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Is the demographic of British Journal of Nutrition authors changing?

Published online by Cambridge University Press:  17 May 2010

Philip C. Calder*
Affiliation:
Institute of Human Nutrition, School of Medicine, University of Southampton, Southampton, UK, email pcc@soton.ac.uk
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Abstract

Type
Editorial
Copyright
Copyright © The Author 2010

In 2006, I published an Editorial in part describing the geographical origin of papers published in the British Journal of Nutrition (BJN) during 2005(Reference Calder1). I noted that, based upon the address of the corresponding author, 67·4 % of published papers originated from Europe (21·6 % from the UK), 17 % from Asia, 8·9 % from North America, 4·3 % from Australasia, 1·8 % from Latin America and 0·7 % from Africa. I have now repeated this exercise for papers published in the BJN during 2009. The results are shown in Table 1. Comparing these latest figures with those from just 4 years ago highlights some interesting trends. Whilst Europe remains the region of origin of the majority of published papers, the contribution of this region has fallen by about 10 %, with a fall in the relative number of papers of UK origin of almost 39 % from 21·6 % to 13·2 % of all published papers. In contrast, the relative contribution of papers of North American origin has increased by almost 70 %, while that of those of Latin American or Australasian origin has increased by almost 90 % and by over 85 %, respectively. The relative contribution of papers of Asian origin has decreased by almost 40 %. It is important to note that the total number of papers published in the BJN has gone up considerably over the last 4 years (from 282 to 500), so that the absolute number of papers published from all regions has increased (Table 2). The result of the increased number of papers published and the increased contribution of papers from North America, Latin America and Australasia means that, in absolute terms, 200, 240 and 233 % more papers were published from those three regions, respectively, in 2009 compared with 2005. The absolute increase in the number of papers of European and Asian origin was 58 and 27 %, respectively. The changing pattern in the geographical origin of published papers perhaps reflects the large increase in submissions of manuscripts from North America, Latin America and Australasia.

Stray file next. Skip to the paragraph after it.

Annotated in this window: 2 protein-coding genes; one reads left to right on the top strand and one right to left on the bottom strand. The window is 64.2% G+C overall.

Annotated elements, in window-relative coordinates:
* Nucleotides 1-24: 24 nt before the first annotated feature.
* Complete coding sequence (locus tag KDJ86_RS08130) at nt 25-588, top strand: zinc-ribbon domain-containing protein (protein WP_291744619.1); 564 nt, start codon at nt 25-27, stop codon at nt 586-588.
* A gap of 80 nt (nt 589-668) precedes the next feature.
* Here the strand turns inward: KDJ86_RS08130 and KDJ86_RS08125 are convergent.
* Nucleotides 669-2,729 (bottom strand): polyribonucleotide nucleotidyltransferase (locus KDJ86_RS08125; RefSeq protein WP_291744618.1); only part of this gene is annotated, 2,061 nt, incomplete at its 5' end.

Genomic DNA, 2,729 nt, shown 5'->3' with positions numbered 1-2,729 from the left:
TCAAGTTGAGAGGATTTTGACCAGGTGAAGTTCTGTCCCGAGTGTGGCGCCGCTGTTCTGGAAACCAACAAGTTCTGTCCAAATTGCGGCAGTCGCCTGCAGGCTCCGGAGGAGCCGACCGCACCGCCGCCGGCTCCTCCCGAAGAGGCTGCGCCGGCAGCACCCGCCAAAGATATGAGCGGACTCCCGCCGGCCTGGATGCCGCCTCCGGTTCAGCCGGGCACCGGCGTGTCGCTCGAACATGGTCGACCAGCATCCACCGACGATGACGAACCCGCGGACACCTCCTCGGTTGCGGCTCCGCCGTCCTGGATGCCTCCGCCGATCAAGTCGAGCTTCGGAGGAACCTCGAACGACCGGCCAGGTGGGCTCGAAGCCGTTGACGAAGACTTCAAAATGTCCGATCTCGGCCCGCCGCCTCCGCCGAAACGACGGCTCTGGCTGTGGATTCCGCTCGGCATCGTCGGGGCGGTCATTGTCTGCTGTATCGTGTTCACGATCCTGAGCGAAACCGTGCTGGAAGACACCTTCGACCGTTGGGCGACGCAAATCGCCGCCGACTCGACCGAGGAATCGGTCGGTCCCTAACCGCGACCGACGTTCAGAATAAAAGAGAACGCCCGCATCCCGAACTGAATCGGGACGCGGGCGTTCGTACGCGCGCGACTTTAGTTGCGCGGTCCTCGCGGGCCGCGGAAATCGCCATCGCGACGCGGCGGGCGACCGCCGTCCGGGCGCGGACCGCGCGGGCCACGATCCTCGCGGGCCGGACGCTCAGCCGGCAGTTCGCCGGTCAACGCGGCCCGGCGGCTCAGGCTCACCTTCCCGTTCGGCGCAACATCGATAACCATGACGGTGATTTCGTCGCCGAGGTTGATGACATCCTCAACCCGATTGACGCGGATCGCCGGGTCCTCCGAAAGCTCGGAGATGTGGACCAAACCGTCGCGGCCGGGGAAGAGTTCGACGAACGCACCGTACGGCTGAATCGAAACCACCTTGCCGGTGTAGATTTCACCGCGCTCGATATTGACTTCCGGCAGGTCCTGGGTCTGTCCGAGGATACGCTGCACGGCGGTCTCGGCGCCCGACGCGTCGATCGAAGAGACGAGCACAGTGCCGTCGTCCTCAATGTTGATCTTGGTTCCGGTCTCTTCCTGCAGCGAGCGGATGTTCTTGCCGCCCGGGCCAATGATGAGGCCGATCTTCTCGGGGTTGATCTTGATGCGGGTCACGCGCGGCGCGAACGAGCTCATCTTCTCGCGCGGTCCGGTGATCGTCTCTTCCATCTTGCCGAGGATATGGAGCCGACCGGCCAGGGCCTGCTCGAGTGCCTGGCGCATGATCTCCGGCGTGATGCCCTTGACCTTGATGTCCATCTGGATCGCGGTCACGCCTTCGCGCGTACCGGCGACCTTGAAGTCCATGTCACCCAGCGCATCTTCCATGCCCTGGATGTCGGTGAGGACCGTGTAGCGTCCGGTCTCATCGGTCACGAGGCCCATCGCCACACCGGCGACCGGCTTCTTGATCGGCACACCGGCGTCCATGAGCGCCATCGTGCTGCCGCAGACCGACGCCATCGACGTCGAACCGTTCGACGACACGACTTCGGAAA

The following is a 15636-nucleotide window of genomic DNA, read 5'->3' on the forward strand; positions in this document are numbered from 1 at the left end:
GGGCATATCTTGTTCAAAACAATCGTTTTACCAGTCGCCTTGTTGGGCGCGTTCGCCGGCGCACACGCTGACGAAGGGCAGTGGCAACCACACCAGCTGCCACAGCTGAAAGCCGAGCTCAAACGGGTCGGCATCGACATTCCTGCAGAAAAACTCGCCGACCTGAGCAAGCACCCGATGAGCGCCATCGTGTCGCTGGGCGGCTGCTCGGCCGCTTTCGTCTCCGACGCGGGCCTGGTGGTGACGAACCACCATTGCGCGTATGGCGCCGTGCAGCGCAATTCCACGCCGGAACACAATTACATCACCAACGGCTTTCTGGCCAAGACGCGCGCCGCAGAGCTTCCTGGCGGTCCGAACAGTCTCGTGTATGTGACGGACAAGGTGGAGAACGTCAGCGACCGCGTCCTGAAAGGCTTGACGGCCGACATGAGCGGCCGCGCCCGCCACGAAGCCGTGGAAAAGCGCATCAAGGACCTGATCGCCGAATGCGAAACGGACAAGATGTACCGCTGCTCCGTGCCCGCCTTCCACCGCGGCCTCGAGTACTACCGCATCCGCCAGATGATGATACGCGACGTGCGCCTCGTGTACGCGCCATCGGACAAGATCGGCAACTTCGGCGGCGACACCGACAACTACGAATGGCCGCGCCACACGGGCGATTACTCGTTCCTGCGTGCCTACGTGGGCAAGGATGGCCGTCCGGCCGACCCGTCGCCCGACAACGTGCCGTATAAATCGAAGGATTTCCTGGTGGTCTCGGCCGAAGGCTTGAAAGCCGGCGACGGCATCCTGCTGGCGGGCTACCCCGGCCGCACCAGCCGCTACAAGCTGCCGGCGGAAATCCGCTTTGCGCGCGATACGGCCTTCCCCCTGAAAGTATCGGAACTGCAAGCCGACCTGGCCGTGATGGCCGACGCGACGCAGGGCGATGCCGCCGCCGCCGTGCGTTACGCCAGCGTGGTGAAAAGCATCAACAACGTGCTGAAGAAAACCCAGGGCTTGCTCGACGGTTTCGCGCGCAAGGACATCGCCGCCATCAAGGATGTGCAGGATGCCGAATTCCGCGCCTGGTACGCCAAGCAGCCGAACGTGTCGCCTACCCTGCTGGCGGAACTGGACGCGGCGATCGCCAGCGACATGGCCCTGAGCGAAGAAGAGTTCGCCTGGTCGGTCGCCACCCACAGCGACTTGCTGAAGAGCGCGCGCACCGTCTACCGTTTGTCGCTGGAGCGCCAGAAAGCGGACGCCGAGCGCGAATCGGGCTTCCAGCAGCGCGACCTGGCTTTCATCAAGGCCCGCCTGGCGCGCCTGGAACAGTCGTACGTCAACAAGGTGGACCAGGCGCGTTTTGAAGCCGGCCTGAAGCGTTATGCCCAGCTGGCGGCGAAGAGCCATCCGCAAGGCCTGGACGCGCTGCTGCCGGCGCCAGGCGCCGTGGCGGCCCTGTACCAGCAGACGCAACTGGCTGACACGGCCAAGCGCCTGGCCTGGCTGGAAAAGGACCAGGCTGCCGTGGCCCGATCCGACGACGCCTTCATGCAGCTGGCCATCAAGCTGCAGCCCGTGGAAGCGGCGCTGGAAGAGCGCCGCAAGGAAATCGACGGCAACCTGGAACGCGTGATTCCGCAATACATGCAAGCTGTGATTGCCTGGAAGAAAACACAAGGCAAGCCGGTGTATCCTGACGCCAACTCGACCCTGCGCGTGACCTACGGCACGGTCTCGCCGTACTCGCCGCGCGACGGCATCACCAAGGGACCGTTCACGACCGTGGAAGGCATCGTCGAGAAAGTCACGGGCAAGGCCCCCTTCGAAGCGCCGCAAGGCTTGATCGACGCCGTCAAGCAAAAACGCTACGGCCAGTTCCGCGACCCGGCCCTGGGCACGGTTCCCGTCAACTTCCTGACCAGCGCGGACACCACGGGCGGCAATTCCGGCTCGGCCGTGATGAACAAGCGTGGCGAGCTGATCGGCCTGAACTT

Table 1 Regions of affiliation of corresponding authors of articles published in the British Journal of Nutrition during 2009

* Includes Invited Commentaries, Review articles, Systematic reviews, Meta-analyses and Letters to the Editor.

Table 2 Regions of affiliation of corresponding authors of articles published in the British Journal of Nutrition during 2005 and 2009

It appears that even within regions there is a greater diversity of the origin of papers published in the BJN. In 2009, papers were published from twenty European countries other than the UK (sixteen in 2005), corresponding to over 45 % of total publications, with Spain (9·8 % of papers), France (7·0 % of papers), Germany (6·0 % of papers), The Netherlands (6·6 % of papers) and Finland (4·0 % of papers) being prominent. Scandinavian countries contributed 5 % of published papers. Papers were published from both the USA (9·0 % of papers) and Canada (6·0 % of papers), from five Latin American countries (two in 2005), six Asian countries (Japan (4·8 % of papers), People's Republic of China, Republic of China (i.e. Taiwan), South Korea, India and Malaysia), Australia (6·2 % of papers), New Zealand, South Africa, Egypt, Israel and Lebanon. In total, papers from forty countries were published in the BJN during 2009 (thirty countries in 2005). These figures demonstrate the remarkable geographical diversity of the papers published in the BJN and, I think, demonstrate the true international nature of the BJN.

The international nature of the BJN is also reflected amongst those who participate in the peer review and decision-making processes. Of the four Deputy Editors of the BJN, one is French, one Canadian and one American. The Editorial Board includes members from sixteen countries. Only 32 % of the Editorial Board is British (40 % in 2005); there are twenty-one members from eight countries in Continental Europe, fifteen North American members, and members from South Korea, Iran, Australia and New Zealand. Manuscript reviewers cover an even wider geographical spread. Thus, there is plenty of evidence that those responsible for reviewing and making decisions on manuscripts submitted to the BJN represent a very international mix. It is my view that this mix reflects that of the authorship and readership of the BJN, and that the BJN is truly an international, not only a British, journal.

References

1 Calder, PC (2006) The British Journal of Nutrition, an international journal that continues to develop. Br J Nutr 96, 13.CrossRefGoogle Scholar
Figure 0

Table 1 Regions of affiliation of corresponding authors of articles published in the British Journal of Nutrition during 2009

Figure 1

Table 2 Regions of affiliation of corresponding authors of articles published in the British Journal of Nutrition during 2005 and 2009

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